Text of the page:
Books - A Tales of Two Cities
We might be moving in with the times at the advanced pace but we mustn’t deviate away from the past heritage that if we are not careful can just foolhardily lose at just a blink of an eye. Granted, the times and the conditions we live in today exposes us to the wide variety of opportunities that are so multifaceted ultimately making our lives simple. An example would be you being the staunch book reader having the collection of short stories, novels, autobiographies and memoirs to count for, but one thing you need to know you can opt for buying Kindle Wireless 3G Reading Device that will just simplify the process of having collection of books under one banner. However, for good all time sake you can still go with the common flow of having books tangibly which you don’t go wrong from that trend and still avidly popular today. And the book that I am about to chiefly tackle upon is the short stories of the legendary author Charles Dickens with his book he named A Tales of Two Cities (Unabridged Classics in Audio). The novel depicts the plight of the French peasantry demoralized by the French aristocracy in the years leading up to the revolution, the corresponding brutality demonstrated by the revolutionaries toward the former aristocrats in the early years of the revolution, and many unflattering social parallels with life in London during the same time period. It follows the lives of several protagonists through these events. The most notable are Charles Darnay and Sydney Carton. Darnay is a French once-aristocrat who falls victim to the indiscriminate wrath of the revolution despite his virtuous nature, and Carton is a dissipated British barrister who endeavours to redeem his ill-spent life out of his unrequited love for Darnay's wife, Lucie Manette. The book comprises of three books that ranges from: Book the First: Recalled to Life which takes place in 1775. Jarvis Lorry, an employee of Tellson's Bank, is travelling from England to France to bring Dr. Alexandre Manette to London on his return trip. Before crossing into France, he meets 17-year-old Lucie Manette at Dover, and reveals to her that her father, Dr. Manette, is not dead, as she had been told; instead, he was a prisoner in the Bastille, for eighteen years.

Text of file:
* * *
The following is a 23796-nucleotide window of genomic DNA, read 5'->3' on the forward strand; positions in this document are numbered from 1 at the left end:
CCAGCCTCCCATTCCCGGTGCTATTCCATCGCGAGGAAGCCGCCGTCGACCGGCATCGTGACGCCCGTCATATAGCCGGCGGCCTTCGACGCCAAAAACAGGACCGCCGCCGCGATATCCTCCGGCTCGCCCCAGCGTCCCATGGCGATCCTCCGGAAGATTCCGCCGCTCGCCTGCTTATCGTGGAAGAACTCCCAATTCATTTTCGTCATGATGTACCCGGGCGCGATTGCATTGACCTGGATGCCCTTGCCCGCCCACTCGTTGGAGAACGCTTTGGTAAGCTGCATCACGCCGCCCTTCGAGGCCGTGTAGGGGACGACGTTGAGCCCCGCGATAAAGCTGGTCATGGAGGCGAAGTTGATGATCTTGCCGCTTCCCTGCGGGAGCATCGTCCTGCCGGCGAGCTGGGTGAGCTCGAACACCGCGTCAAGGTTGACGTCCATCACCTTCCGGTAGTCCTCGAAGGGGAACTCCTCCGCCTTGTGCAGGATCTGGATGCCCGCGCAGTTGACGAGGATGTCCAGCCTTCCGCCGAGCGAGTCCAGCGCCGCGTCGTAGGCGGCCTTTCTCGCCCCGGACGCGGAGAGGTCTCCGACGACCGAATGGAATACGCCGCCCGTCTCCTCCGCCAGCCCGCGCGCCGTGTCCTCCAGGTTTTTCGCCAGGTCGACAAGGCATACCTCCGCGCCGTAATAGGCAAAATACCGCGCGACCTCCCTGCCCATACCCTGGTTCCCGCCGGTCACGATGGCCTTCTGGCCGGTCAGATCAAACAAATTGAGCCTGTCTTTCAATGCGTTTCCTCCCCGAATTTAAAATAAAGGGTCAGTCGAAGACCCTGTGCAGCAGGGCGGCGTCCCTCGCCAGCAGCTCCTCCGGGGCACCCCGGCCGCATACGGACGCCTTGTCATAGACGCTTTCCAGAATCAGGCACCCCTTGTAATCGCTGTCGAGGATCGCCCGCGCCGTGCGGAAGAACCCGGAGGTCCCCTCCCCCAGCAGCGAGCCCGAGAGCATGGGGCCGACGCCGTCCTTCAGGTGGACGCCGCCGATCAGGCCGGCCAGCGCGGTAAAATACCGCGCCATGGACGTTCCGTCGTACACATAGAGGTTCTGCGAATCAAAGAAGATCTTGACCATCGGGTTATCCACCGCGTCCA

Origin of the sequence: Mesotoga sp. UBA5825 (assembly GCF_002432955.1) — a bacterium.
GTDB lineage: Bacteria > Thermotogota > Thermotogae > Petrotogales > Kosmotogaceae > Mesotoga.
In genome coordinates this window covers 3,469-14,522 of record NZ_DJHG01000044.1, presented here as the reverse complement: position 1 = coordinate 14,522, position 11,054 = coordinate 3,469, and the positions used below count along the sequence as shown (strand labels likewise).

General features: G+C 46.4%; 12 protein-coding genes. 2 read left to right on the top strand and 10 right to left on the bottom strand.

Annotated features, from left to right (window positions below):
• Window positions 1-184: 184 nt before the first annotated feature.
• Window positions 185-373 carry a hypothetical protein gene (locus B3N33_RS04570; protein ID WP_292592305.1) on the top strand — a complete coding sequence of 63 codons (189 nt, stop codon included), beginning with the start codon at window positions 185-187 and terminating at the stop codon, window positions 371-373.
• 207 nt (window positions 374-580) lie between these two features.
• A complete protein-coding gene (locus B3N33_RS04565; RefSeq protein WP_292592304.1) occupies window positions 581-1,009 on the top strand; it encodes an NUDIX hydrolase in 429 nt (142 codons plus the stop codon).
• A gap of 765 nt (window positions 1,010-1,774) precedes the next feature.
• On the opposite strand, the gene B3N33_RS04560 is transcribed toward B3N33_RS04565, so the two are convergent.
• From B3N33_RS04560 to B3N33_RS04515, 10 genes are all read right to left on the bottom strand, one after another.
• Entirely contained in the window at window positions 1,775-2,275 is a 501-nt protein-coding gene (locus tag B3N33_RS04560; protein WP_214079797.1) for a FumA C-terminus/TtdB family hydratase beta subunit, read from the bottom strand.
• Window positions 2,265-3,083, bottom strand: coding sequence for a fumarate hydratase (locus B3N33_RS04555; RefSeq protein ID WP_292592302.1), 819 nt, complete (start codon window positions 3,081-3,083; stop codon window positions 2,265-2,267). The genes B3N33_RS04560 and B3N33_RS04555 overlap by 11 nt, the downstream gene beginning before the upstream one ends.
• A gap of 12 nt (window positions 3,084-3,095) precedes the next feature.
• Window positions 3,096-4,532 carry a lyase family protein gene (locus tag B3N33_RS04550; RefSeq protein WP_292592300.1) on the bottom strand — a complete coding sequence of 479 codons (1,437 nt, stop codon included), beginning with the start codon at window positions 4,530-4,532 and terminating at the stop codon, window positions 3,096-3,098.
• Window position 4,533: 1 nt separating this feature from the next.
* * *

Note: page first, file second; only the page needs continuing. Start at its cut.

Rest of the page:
Lorry and Lucie travel to Saint
Antoine, a suburb of Paris and meet Monsieur Ernest and Madame Therese
Defarge. The Defarges operate a wine shop they use to lead a clandestine
band of revolutionaries; they refer to each other by the codename
"Jacques", which Dickens drew from the Jacobins, an actual French
revolutionary group. The second one is called Book the Second: The
Golden Thread which concentrates on the stories Five years later, and is
about two British spies, John Barsad and Roger Cly, who are trying to
frame French émigré Charles Darnay for their own gain; and Darnay is on
trial for treason at the Old Bailey. They claim, falsely, that Darnay
gave information about British troops in North America to the French.
Darnay is acquitted when a witness who claims he would be able to
recognize Darnay anywhere cannot tell Darnay apart from a barrister
present in court, Sydney Carton, who looks almost identical to him. The
last one is called Book the Third: The Track of a Storm with the scenes n
France, Darnay is denounced for emigrating from France and imprisoned
in La Force Prison in Paris. Dr. Manette and Lucie—along with Miss Pross, Jerry Cruncher, and "Little Lucie", the daughter of Charles and Lucie Darnay—come to Paris and meet Mr. Lorry to try to free Darnay. A year and three months pass, and Darnay is finally tried.
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